Use this URL to cite or link to this record in EThOS: http://ethos.bl.uk/OrderDetails.do?uin=uk.bl.ethos.568912
Title: Automating bus stop dwell time measurements for London buses using iBus
Author: Wong, Alan
Awarding Body: University of Southampton
Current Institution: University of Southampton
Date of Award: 2012
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Abstract:
iBus is Transport for London (TfL)’s GPS-enhanced Automatic Vehicle Location System, which has been rolled out to the entire contracted fleet of over 8,500 buses across London, and resulted in efficiencies in fleet management, improvements in bus waiting times, and provided improved real-time information for passengers. The System resides on board each vehicle, as well as in operators’ bus garages and at the main TfL Control Centre, and records a number of on-street events relating to for example buses’ entry and exit into stop zones, when their doors opened and closed, and their location and speed in real-time. This information, which is collected in the ‘log’ files of every vehicle, provided an opportunity to develop further uses for the System, including an alternative method for measuring bus stop dwell times. Historically, dwell times in London have been obtained using manual road-side surveys, which are relatively expensive, and therefore occur infrequently. However, dwell times and their variability are important to bus operations, network planning and traffic management, and they can affect the ability of urban traffic control systems such as SCOOT to provide buses with priority at traffic signals, which reduces their effectiveness. An alternative method for measuring dwell times using iBus therefore offers many benefits for TfL, provided a process could be determined and largely automated, as the dwell values are not recorded directly by the System, which is relatively complex. A knowledge base of the bus log files therefore had to be developed, and was tested to allow different algorithms, flow charts and programs to be produced for deriving dwell times, based on a sequence of different vehicle speed, stop zone and door events. An experiment was also conducted to validate the dwell times obtained through this method against video data obtained of vehicles stopping on street, which showed a close match between when the vehicle speeds are zero and roadside dwell, although another method, using the duration between when doors opened and closed, provided a close approximation, particularly when an offset value is accounted for. The dwell times obtained through the ‘speed zero’ method in the experiment were then analysed, and this showed wide variations between different bus stops and routes, which are consistent with previous surveys in London, and suggests that generalised values of dwell are inadequate for most applications. The analysis also showed that the dwell time variation by time-of-day is more complex than a traditional morning and afternoon peak, which may reflect changes in ticketing, vehicle modernisation, and the demand made by different types of bus passengers in recent years.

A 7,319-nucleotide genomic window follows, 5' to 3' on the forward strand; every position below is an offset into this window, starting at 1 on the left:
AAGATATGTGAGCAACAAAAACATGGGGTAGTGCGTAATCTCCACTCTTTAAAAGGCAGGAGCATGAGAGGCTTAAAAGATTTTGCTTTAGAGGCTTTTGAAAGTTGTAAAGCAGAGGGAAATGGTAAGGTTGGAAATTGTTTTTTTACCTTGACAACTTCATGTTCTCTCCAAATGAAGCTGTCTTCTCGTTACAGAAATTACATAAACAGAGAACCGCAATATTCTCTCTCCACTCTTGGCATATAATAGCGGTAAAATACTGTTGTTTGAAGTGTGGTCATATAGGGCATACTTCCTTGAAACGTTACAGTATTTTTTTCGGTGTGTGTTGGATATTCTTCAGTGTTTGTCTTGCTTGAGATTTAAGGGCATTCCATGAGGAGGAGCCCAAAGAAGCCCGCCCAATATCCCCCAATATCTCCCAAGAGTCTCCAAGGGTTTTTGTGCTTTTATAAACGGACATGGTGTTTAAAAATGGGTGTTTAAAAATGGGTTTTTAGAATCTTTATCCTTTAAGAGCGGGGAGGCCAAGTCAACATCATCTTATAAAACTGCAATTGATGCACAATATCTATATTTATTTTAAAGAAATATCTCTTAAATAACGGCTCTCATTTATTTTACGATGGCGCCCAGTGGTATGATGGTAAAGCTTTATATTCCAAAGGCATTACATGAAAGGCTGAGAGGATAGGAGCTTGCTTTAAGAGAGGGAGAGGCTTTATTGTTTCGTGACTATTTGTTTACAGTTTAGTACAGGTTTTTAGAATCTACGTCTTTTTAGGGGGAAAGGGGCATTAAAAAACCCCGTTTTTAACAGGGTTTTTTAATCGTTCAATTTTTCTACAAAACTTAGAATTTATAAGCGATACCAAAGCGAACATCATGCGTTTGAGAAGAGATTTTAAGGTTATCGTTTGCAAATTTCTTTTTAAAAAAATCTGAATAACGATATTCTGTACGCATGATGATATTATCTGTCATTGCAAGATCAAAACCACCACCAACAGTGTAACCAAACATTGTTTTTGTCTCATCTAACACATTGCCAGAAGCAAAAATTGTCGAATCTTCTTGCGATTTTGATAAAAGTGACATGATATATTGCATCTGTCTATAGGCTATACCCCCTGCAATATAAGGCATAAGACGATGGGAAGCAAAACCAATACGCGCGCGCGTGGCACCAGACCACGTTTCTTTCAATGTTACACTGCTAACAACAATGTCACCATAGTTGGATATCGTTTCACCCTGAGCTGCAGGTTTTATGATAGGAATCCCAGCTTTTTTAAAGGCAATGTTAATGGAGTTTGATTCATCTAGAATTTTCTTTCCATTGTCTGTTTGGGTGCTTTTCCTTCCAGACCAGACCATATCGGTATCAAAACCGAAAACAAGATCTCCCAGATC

Supervisor: Hounsell, Nicholas Sponsor: Not available
Qualification Name: Thesis (Ph.D.) Qualification Level: Doctoral
EThOS ID: uk.bl.ethos.568912  DOI: Not available
Keywords: TA Engineering (General). Civil engineering (General)
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